Unmade beds, pickled sharks and reassembled sheds may have made household names of the likes of Tracey Emin, Damien Hirst and Simon Starling, but the art world doesn't begin and end with the controversial canon of contemporary art that has grabbed headlines over the last decade. There are as many different ways to make a living as a working artist as there are artists.
And it's not just about putting paintbrush to canvas and selling portraits. A wide range of industries are hungry for talented artists, from gaming companies to product designers, from publishing to the public sector, from the set of King Kong to the launch of the latest iPod.
If you're interested in studying art, you've got a few hurdles to jump yet. Art programmes differ hugely, taking in everything from traditional painting, printing and drawing to contemporary courses with titles such as "Critical fine art practice". This latter course, for example, takes art debate, philosophy and cultural theory, and invites students to create "art" in whatever form they choose in reaction, which could include writing, digital media or any other media, whether traditional or modern.
"There's so much freedom," says Jake Mackay, who studied live art at Anglia Ruskin University.
"When I was choosing my course, I looked at a lot of different programmes at different universities and art colleges, and they all have a different focus.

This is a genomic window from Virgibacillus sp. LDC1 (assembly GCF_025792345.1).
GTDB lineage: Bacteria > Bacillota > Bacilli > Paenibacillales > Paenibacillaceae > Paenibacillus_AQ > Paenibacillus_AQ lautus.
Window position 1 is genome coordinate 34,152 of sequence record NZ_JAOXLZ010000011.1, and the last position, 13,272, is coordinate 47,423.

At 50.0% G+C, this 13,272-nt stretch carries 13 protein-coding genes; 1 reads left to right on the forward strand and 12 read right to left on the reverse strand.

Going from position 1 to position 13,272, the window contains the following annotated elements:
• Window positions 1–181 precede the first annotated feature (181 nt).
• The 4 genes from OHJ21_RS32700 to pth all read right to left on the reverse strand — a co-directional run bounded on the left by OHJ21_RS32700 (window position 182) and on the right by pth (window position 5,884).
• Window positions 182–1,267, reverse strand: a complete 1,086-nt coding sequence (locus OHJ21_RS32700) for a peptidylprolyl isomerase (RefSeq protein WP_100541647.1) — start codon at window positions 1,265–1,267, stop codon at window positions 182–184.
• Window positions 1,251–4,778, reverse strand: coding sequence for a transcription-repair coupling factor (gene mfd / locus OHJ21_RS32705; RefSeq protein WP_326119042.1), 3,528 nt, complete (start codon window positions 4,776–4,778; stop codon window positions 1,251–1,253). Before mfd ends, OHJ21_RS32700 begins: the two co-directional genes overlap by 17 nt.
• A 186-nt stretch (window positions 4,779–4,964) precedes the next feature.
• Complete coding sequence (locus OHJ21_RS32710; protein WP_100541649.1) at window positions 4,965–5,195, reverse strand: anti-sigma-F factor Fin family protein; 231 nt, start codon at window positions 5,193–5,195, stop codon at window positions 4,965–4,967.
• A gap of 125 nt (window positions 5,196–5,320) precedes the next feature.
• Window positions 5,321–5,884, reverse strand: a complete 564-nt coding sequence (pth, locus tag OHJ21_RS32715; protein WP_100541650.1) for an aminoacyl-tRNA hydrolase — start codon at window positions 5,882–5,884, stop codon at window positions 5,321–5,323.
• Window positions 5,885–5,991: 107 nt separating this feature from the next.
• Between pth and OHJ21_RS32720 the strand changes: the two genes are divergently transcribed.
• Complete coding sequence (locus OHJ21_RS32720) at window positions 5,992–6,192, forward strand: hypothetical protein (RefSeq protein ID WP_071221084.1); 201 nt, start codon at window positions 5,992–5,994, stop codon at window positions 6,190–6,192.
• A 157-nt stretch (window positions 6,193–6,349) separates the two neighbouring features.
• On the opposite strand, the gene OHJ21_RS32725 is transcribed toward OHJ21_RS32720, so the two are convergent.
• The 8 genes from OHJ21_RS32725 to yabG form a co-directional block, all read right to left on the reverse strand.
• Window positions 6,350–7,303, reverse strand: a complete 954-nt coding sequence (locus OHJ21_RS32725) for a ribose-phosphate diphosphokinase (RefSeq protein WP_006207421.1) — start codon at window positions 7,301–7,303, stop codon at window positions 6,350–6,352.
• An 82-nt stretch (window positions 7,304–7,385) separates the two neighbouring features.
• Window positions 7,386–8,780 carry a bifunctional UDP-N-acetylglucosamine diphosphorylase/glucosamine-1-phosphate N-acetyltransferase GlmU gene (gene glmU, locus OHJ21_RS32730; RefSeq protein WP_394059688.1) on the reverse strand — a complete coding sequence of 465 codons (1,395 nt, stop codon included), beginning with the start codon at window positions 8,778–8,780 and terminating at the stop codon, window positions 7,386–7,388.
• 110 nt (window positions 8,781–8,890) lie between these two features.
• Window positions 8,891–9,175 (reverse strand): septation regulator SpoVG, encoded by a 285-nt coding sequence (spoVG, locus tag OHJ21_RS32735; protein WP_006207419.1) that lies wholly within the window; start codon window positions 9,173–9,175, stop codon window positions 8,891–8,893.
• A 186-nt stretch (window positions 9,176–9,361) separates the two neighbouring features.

"Some have a lot of lectures and reading, some really want you to experiment with media, and some are fairly traditional. It's about knowing what you want and finding somewhere that matches it."
Courses also have their own "house style", say Mackay. "Make sure you go to open days and look at the students' work," he adds. "There's usually a specific feeling or approach across the course, which may have grown from the personality and location of the art school, or may be students responding to each other and growing together."
Natalie Bone, 18, is working through an art and design foundation course at the Cambridge School of Visual & Performing Arts
"I needed at least one A-level, C-grade or above, to get on to the course. In the first term we did one week where we tried different areas of art and design, and then we chose three areas to do for the rest of that term. You can choose areas from fine arts, photography, textiles... whatever you're interested in. At the end of the term you choose your specialisation, which you do until June - I've chosen fine art and textiles. So far I've enjoyed the rotation the most: it gives you the chance to try out different things like fashion and textiles, which aren't things I've done before. I've found new ways of expressing myself.
I find the installation aspect quite difficult. At A-level I was only really doing 2D. I will either go on to study history of art or fine art at undergraduate level. As a career I would like to go into gallery work or art journalism."
Grant Greenaway, 23, is in the second year of fine arts degree at Oxford Brookes University
"Art has always been a huge part of my life. Even in my job in men's retail, before I started this degree, I did window displays!
Now, I'm doing a modular degree - which means we're being assessed as we go along, but in the third year we'll have our degree show. The academic side of things has been helpful, because we study things like philosophy, politics and feminist art, which all feeds into our practical modules.
I want to go on and do an MA in digital art, as it's something I've been concentrating on recently and I'm beginning to feel comfortable with it. I need to apply within the next academic year, and I'm considering Goldsmiths as an option. I'd like to go on and continue to practise fine art as a career, but how viable that will be financially I'm not sure. It might be that I do some part-time teaching, initially."Reuse content